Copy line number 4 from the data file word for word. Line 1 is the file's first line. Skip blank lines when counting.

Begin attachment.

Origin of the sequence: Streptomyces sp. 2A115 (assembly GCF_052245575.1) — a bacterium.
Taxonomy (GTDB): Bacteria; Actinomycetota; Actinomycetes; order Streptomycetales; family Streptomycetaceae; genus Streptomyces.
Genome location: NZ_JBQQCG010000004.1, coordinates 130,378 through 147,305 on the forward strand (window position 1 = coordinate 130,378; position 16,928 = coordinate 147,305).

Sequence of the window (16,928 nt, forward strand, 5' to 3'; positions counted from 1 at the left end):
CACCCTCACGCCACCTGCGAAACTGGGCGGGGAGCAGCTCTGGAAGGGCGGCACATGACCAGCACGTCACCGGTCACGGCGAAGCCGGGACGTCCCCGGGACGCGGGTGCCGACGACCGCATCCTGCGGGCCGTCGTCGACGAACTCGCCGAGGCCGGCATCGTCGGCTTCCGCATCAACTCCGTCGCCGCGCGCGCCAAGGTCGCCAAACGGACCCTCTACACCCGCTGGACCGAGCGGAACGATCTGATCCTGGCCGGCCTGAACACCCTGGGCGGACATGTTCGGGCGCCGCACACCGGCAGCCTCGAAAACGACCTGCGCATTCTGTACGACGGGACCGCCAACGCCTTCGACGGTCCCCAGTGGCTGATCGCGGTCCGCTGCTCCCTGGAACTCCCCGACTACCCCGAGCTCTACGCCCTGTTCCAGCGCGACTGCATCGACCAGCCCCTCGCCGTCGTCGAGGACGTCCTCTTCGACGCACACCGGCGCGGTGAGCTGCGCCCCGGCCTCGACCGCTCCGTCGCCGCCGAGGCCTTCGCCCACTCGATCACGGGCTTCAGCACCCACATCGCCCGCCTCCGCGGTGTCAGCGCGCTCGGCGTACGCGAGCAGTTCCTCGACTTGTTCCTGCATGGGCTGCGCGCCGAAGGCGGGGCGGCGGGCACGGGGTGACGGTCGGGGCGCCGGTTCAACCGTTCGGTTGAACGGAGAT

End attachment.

Sequence of the window (16,928 nt, forward strand, 5' to 3'; positions counted from 1 at the left end):